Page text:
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mlyonsd
03-14-2005, 01:45 PM
Alaska Oil Drilling Taps Into Political Fight
Sunday, March 13, 2005
http://www.foxnews.com/images/foxnews_story.gif
KAKTOVIC, Alaska During winter, the Arctic National Wildlife Refuge is a white and freezing expanse. In summer, it's green and spectacular. Regardless of the time of year, it's a piece of land at the center of a hot debate.

Five U.S. senators and two Cabinet secretaries flew to the top of the world recently to explore the impact and potential of oil drilling in the Arctic National Wildlife Refuge, otherwise known as ANWR (search (javascript:siteSearch('ANWR');)).
Some Alaskans rolled out the un-welcome mat. "We want you to go home. We don't want oil development," demonstrators told the officials upon their arrival.

But the protesters are actually a minority. Roughly three-out-of-four Alaskans and local natives in Kaktovic support the drilling, as do all of the Republicans who went on the tour. Democrats who planned to take part backed out because of pressure from their party's leadership, some on the trip said.

"I think you really have to see it for yourself to appreciate the vastness and to appreciate the technology and the land," said Sen. Lisa Murkowski (search (javascript:siteSearch('Sen. Lisa Murkowski');)), R-Alaska.
Added Interior Secretary Gale Norton (search (javascript:siteSearch('Gale Norton');)): "When you look at ANWR, in comparison to our resources elsewhere in the country, this is clearly the largest untapped sourced of oil based on what we know today."
ANWR contains between 5 and 16 billion barrels of oil, according to government figures. At peak production, it could yield more than 1 million barrels per day nearly as much as the United States imports from Saudi Arabia and Venezuela combined.
Eight months a year, ANRW's coastal plain is covered in ice. Thanks to "directional drilling," which can sink as many as 50 wells from a single 10-acre site, no platform will be anywhere near some spectacular mountains, proponents of the plan argue.
ANWR represents a small portion of Alaska and the oil exploration area is even smaller. Drilling pads total 2,000 acres, or less than one-tenth of 1 percent of the refuge.
Last Stand for Environment or First Step to Energy Independence?
Today, ANWR is as much a symbol as it is a place. To environmentalists, it is a last stand and the first step toward an alternative energy economy. To supporters, it is the most logical, sensible thing to do to reduce our dependence on unstable foreign countries.
The Gwich'in Indians, who live near the refuge, are concerned that drilling for ANWR's oil will hurt migrating caribou.

"We have always been caretakers of the porcupine caribou herd because they have always taken care of us and we take care of them," said Lucy Sweet of the Gwinch'in Indian Nation (search (javascript:siteSearch('Gwinch'in Indian Nation');)).
But experience suggests a different story. Since Alaska's Prudhoe Bay began pumping oil 30 years ago, the caribou herd there has grown from 3,000 to 36,000 animals.

"We need exploration development for our economy," said Richard Glenn, a Kaktovic resident. "We don't have forests, we don't have agriculture, we barely have tourism and so this is our only economy."
Party Divide Over ANWR Issue
Republicans prefer to see ANWR this time of year when it looks like flat, frozen tundra miserable for people but not bad for oil drilling. Democrats prefer summer, when the area becomes a magnet for wildlife.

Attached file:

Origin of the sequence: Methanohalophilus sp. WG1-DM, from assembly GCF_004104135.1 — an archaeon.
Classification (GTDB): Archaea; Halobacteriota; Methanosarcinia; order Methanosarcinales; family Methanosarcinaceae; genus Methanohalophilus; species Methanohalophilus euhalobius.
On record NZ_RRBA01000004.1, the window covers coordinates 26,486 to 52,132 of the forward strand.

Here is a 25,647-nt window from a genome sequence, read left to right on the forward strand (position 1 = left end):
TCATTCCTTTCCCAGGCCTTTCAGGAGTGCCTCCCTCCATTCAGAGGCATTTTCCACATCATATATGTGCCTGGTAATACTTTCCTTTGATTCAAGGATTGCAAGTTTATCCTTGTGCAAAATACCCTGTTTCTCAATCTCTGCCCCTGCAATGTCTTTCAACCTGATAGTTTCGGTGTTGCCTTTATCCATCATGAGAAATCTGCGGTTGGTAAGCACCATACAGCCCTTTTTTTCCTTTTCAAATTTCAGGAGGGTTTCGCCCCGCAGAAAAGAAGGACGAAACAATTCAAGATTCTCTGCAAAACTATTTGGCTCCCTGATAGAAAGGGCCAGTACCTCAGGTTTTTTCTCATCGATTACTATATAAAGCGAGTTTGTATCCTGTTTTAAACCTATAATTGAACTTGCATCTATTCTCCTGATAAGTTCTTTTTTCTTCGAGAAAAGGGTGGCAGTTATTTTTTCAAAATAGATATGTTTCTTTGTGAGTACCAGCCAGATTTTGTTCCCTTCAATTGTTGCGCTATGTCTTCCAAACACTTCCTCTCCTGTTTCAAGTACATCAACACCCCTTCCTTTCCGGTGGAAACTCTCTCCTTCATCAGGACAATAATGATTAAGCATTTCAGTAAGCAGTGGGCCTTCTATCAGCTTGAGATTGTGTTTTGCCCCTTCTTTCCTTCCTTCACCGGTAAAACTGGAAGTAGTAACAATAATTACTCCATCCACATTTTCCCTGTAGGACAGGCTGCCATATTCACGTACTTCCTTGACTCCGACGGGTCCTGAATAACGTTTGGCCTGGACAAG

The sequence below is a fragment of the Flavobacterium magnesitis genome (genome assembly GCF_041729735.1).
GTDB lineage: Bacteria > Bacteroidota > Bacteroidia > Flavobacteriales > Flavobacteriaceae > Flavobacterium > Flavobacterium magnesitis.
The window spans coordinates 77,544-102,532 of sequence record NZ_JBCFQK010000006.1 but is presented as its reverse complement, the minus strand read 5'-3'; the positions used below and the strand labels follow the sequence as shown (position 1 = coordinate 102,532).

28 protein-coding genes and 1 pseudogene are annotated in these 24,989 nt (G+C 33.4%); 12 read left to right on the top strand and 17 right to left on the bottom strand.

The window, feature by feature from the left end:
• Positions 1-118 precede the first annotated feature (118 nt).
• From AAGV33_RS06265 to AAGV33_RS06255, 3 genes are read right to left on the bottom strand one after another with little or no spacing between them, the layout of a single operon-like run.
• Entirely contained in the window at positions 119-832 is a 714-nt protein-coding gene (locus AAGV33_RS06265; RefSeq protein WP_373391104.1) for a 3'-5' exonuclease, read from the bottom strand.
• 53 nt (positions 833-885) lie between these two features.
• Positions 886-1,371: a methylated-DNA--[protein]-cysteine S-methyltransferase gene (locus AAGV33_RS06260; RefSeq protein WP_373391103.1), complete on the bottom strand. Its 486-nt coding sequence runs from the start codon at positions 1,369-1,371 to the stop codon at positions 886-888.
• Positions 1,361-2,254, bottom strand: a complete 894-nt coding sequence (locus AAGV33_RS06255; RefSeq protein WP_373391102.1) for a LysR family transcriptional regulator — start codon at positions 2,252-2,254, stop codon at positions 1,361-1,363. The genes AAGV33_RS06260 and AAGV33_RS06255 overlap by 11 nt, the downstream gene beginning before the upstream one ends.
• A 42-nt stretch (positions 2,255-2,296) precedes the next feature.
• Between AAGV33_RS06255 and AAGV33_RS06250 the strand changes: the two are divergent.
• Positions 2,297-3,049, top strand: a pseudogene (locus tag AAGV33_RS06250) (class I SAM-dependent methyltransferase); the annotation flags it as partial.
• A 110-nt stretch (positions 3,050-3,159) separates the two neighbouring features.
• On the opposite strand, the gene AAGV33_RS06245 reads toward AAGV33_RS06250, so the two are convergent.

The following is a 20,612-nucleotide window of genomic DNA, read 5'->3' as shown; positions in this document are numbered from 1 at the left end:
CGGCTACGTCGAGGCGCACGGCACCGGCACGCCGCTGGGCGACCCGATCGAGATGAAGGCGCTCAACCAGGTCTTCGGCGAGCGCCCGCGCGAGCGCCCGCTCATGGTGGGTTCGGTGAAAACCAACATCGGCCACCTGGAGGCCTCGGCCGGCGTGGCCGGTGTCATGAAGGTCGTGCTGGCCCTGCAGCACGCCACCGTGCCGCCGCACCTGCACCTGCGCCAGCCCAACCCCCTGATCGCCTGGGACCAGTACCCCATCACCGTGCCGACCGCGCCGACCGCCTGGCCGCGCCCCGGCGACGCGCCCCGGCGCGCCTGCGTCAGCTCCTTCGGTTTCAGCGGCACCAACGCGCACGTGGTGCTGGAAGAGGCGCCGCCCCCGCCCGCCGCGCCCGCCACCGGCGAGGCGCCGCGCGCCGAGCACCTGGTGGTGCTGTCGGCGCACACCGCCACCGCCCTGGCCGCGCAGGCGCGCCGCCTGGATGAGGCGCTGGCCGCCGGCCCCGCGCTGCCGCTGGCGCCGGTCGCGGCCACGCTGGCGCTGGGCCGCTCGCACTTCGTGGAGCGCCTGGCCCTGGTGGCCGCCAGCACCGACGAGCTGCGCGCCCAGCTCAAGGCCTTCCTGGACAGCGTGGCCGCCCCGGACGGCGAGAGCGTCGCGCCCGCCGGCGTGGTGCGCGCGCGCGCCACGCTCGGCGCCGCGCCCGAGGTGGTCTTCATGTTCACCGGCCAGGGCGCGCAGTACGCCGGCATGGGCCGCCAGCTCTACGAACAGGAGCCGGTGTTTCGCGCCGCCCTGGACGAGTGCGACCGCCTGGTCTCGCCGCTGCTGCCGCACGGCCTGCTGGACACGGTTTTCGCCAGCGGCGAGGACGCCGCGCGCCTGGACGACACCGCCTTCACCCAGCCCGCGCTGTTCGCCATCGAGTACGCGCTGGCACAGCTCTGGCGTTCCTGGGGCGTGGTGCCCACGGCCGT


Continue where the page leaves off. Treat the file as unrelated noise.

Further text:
"Oil drilling and wildlife they just don't go together," said Sen. Barbara Boxer (search (javascript:siteSearch('Sen. Barbara Boxer');)), D-Calif., who has so far successfully led the fight to stop drilling there.
But supporters of ANWR drilling insist Alaska's natural beauty is safe.
"The risks are going to be minimal, if any, and America stands to gain enormously," said Republican Sen. Pete Dominici (search (javascript:siteSearch('Sen. Pete Dominici');)) of New Mexico.

But a new balance of power on Capitol Hill means the next vote on the issue may be different. Domenici says his party has the votes to push the legislation through.
"I think the prospects are pretty hopeful that we'll be able to get something passed in this session," added Sen. John Thune (search (javascript:siteSearch('Sen. John Thune');)), R-S.D.

In the November elections, supporters of oil development gained four votes in the Senate, giving Republicans a two-vote edge 51 to 49, which is all that's needed as long as the ANWR measure is attached to a budget resolution. Sources told FOX News that two more Republican moderates may be willing to support ANWR; debate could come as early as next week.

From a historical perspective, it was Democratic President Jimmy Carter and a Democratic Congress who set aside more than 1 million acres of ANWR for oil exploration in 1980.

Donger
03-14-2005, 01:47 PM
No. Drill that f*cker.

NOW.

DanT
03-14-2005, 01:54 PM
They need to drill it at some point, that's for sure. Humans are capable of coming up with smart solutions. This isn't an either/or situation where the only choices are between drilling for oil and respecting the environment.

Soupnazi
03-14-2005, 01:54 PM
No. Drill that f*cker.

NOW.

I concur.

Cochise
03-14-2005, 01:56 PM
I don't know how they are going to get it done, though, since the libs in congress won't even let them do another survey to see how much oil might be there. They block it every time it comes up for a vote.

mlyonsd
03-14-2005, 01:57 PM
To me, if the people in Alaska want it to happen Senators from other states should butt out.

Iowanian